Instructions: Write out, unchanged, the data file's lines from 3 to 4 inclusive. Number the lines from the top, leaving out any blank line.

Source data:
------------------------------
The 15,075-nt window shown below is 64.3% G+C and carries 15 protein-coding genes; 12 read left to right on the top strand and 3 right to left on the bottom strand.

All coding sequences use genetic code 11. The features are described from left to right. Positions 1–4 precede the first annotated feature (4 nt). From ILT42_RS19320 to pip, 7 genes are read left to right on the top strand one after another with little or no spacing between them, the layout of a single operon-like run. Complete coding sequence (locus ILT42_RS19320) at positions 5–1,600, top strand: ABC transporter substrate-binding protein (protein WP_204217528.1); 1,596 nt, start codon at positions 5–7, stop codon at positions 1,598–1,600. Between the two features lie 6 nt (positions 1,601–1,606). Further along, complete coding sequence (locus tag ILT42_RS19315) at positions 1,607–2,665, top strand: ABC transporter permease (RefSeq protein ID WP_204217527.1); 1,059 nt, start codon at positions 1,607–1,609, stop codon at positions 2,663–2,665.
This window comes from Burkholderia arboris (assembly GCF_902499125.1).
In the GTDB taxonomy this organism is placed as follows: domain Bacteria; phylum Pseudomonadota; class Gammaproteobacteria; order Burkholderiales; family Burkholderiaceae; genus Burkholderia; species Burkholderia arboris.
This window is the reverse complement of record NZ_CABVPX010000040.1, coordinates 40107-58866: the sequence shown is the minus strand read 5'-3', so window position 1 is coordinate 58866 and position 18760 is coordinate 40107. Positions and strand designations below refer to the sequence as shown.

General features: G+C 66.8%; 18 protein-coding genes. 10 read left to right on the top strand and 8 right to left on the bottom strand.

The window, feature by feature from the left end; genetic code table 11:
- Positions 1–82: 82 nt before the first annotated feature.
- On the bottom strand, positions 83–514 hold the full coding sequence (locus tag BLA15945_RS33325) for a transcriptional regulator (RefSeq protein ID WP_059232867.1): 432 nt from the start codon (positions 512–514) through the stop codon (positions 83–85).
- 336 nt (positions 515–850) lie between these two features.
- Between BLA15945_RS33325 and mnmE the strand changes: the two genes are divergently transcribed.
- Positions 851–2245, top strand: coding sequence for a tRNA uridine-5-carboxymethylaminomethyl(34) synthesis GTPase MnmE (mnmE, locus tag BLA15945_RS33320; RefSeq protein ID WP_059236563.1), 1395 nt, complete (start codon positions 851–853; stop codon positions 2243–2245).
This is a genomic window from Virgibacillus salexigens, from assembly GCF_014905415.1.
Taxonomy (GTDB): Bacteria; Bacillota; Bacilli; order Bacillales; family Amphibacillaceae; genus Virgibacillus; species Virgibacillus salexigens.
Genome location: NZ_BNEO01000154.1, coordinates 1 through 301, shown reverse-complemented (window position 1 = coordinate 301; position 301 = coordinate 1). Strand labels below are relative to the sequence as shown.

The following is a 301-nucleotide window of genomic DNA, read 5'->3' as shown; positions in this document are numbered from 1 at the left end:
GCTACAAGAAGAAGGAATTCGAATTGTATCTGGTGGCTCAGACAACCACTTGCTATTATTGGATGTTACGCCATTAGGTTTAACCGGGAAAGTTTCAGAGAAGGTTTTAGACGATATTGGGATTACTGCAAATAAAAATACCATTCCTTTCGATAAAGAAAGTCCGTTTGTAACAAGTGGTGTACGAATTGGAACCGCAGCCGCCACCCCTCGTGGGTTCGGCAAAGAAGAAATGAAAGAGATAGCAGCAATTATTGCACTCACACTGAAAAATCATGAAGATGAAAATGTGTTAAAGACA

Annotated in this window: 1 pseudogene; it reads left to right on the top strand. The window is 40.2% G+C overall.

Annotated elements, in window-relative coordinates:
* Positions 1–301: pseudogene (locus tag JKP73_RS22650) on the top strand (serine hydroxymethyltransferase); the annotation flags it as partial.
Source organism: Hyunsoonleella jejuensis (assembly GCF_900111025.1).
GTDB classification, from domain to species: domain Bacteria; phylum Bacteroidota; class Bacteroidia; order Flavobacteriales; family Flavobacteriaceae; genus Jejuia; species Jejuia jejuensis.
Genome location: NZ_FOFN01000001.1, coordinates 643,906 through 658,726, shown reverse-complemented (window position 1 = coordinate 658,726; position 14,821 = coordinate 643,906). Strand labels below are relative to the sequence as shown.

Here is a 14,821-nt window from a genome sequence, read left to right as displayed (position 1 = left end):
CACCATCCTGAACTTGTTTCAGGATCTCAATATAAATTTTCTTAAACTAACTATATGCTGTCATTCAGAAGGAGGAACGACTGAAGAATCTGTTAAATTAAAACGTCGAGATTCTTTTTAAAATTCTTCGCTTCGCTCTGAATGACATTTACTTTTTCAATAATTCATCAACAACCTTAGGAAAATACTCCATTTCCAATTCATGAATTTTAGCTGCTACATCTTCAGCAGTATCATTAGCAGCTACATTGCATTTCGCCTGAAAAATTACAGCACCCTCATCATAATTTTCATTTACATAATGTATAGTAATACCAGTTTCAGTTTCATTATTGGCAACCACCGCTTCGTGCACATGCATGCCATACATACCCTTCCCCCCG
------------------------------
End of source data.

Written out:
This window comes from Burkholderia arboris (assembly GCF_902499125.1).
In the GTDB taxonomy this organism is placed as follows: domain Bacteria; phylum Pseudomonadota; class Gammaproteobacteria; order Burkholderiales; family Burkholderiaceae; genus Burkholderia; species Burkholderia arboris.